Disadvantages: There is obviously little chance that the few exceptional or outstanding cases in the series will be included in the random or statistical sample, although this can be compensated for by using a second method (see below) to complement the random sample. As well, researchers cannot do longitudinal work; one cannot trace a county or individual over time, as the county or person in every likelihood will not be selected for every annual or decennial random sample from the series. For files arranged alphabetically or in some other non-numerical scheme, the statistical sample is very difficult to pull, as it will require the counting and often may require the costly numbering of all the files before pulling. And for complex file series, there may be the need for a stratified (i.e., multiple) sample to ensure that various types of actions are sampled; this is very expensive and requires great statistical expertise. A high level of analysis is also required to determine the homogeneity of the series and the nature of the features or characteristics within the files which must each be given statistical weight. Archivists naturally should not be afraid of complex analysis nor of acquiring new expertise, but only cautious that the time thus spent to determine these factors does not pass the point of diminishing returns. As well, in that the total information universe is rarely known to the archivist for large series of continuing files perhaps scattered in hundreds of field offices, it is somewhat difficult and always expensive to apply statistical sampling techniques: one can, of course, sample each office separately, or add up the total number of files in each office in order to determine the whole before beginning the random sample. More difficult to determine (and defend) is when to sample: every year and on what date in it?), every tenth year, every twenty-fifth, etc. Finally, and most problematic, for continuing series organized without logical cutoff points, which is the case for the majority of operational programmes, the open-ended nature of the records system means that the information universe is unknowable. The first files in the series will be ready for destruction or preservation long before the last file is even begun. An unknowable information universe renders impossible statistically valid sampling; only for closed or contained series is it relevant. Of course, the archivist may impose cut-off dates (in order to "close" an "open" series), or do statistical samples at certain time intervals on all closed volumes of files accumulated to that point. But with such tactics, the size of the total sample remains uncontrollable, and for the whole series (when it eventually stops) there is no assurance that the sum of the some twenty or fifty samples taken on parts of the series over the years is equal (and statistically valid) to the one hypothetical (but impossible to perform) sample of the entire series.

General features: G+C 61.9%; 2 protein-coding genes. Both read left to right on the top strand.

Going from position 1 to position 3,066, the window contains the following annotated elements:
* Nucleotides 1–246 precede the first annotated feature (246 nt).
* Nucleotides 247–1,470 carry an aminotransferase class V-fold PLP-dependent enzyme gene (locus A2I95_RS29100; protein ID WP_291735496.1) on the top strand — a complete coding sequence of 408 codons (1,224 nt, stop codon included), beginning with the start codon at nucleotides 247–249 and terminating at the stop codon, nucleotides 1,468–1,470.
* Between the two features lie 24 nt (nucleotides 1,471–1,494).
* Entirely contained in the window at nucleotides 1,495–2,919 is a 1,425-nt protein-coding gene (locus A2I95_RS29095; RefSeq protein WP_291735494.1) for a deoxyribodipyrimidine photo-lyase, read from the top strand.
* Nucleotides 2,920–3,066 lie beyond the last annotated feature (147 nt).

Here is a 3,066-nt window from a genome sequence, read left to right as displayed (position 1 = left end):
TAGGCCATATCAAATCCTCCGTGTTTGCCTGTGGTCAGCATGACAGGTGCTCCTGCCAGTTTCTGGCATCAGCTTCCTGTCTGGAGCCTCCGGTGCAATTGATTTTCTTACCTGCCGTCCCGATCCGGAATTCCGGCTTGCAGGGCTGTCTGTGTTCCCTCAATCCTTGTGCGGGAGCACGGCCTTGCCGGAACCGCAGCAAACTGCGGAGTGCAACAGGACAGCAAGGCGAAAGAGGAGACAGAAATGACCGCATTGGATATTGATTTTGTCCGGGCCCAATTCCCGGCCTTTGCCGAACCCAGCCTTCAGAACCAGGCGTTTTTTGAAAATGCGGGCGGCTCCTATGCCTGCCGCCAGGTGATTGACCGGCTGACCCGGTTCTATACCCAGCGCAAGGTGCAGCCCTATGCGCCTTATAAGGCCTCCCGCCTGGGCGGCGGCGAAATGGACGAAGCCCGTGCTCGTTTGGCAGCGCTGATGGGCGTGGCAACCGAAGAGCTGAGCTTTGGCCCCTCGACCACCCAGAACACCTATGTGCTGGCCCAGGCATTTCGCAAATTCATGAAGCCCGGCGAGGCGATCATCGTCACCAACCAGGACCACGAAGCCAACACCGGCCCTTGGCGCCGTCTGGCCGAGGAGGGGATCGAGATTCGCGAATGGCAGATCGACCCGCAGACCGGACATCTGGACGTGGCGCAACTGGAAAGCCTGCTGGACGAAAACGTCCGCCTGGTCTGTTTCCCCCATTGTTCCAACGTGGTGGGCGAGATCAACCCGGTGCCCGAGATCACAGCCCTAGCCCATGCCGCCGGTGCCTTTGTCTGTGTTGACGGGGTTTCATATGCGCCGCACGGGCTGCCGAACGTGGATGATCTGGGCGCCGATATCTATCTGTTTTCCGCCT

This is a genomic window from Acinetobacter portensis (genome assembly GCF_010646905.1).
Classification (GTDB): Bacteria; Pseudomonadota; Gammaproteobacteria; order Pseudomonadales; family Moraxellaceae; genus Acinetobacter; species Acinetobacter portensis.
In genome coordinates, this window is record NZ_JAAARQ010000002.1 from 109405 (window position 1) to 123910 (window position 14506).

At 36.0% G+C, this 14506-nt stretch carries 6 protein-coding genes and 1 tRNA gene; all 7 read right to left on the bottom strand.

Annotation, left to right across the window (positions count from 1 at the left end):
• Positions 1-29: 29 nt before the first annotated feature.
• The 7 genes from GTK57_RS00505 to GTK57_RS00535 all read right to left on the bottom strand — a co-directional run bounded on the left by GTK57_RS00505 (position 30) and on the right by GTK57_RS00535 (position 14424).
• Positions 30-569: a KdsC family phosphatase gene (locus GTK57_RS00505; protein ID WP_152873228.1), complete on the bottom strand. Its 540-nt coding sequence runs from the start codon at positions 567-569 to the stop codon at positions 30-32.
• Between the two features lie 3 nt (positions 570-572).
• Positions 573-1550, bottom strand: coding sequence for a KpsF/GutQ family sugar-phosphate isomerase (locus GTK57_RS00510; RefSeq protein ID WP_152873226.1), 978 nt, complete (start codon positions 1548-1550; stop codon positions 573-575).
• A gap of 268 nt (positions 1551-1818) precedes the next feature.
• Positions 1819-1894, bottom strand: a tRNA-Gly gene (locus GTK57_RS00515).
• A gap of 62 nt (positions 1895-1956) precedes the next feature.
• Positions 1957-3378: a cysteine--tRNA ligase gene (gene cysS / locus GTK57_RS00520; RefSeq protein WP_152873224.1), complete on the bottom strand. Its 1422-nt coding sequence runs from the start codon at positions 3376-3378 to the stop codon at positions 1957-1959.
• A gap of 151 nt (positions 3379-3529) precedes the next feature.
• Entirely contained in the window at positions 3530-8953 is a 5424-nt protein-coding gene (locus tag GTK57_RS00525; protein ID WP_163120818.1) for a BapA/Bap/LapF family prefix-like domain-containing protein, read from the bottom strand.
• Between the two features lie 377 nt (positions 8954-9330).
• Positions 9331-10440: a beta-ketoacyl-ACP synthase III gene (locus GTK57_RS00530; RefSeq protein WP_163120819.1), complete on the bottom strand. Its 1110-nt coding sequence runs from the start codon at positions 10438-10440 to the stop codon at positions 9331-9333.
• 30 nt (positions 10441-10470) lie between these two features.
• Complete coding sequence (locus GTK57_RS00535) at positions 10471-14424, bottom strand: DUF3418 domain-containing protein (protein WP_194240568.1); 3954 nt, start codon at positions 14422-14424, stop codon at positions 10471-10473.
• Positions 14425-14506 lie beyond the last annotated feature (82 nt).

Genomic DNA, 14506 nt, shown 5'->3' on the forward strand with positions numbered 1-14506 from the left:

32. Systematic Sampling. Selection based on a physical characteristic of the records or filing scheme without regard to the substantive information in the selected files.